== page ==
Mammary gland cancer affects pets, just as it does humans
flickr photo by masochismtango
With the calendar telling us that October is over halfway over, you would need to be living under a rock to not have heard about events, important information and statistics related to a very important topic: breast cancer.
It is after all, Breast Cancer Awareness month, and with the disease affecting so many women (as well as their families), it’s certainly an important topic.
The sad reality is that cancer of this type isn’t exclusive to humans. The devastating disease can just as easily affect other mammals, like dogs and cats.
These animals can get the same types of cancers that affect the mammary glands as humans and can spread to other areas of the body, just the same.
The crucial difference between the species is that mammary cancer, (as it is referred to in dogs and cats), is that animals have multiple nipples — eight or more.
This presents a special challenge, as with more mammary glands, there are more places for a tumor to develop.
With so much information about risk factors, and genetic and environmental influences on cancer risk with their human counterparts, you might be surprised at one aspect of this disease that is very different for our four-legged friends: it's much easier to prevent.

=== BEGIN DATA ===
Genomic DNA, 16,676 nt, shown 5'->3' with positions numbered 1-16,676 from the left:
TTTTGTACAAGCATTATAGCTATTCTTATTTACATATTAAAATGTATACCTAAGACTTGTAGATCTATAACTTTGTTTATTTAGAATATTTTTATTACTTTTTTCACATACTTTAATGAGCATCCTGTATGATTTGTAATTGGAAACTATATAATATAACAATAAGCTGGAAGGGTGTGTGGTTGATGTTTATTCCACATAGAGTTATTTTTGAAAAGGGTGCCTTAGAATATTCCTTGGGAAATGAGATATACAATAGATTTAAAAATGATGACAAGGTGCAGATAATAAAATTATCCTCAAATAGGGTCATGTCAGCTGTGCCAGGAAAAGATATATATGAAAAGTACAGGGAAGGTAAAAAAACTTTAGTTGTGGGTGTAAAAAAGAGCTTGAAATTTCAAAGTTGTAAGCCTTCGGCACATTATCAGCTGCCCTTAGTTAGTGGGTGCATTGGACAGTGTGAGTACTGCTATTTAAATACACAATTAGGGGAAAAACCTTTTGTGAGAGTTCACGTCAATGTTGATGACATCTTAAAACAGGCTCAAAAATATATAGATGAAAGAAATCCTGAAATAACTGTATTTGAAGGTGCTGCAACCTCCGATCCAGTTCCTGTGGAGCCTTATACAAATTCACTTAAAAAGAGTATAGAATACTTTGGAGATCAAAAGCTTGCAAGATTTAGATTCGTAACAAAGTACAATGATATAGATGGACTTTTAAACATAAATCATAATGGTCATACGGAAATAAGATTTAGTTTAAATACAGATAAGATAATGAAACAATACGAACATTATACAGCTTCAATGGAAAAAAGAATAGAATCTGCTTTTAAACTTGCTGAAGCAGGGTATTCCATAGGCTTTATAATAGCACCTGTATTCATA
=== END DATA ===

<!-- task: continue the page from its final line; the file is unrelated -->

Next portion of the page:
That’s good news, especially as in the case of felines, as it’s the third most common type of tumor found.
Prevention comes from a simplistic approach: spaying (or neutering, you might hear it referred to with regard to both male and female animals). It is thought that exposure to the hormones that are released during the estrous cycle are the culprit in the occurrence of this cancer.
It is thought that this is the reason why mammary gland cancer rarely occurs in male animals.
Besides offering the benefit of a lower cancer risk, spaying is an integral tool in reducing other problems, like unwanted puppies and kittens, contributing to homelessness and overpopulation. Timing is everything, though when getting a pet neutered.
The likelihood of developing tumors of the mammary gland drops dramatically if the procedure is done by six months of age in dogs, as an example, before the first estrous cycle usually happens. In this case, dogs have a less than 1 percent chance of having mammary cancer.
If two or more heat cycles pass, the chances increase significantly, in upwards of 25 percent.
Some homemade diets and obesity are also associated with this type of cancer.
Early detection is key, so taking the time to physically examine your pet, looking for lumps, bumps — things like that — around the underbelly, especially around the nipples is helpful. Pet owners are the first line of defense in helping clinicians in an early diagnosis.
More on mammary gland tumors in pets, visit vetCares, an online cancer resource dedicated to help veterinarians and pet owners. Printable handouts from the site are available by clicking here and browsing the topics.
Lorrie Shaw is lead pets blogger for AnnArbor.com. Catch her daily dog walking and pet sitting adventures or email her directly.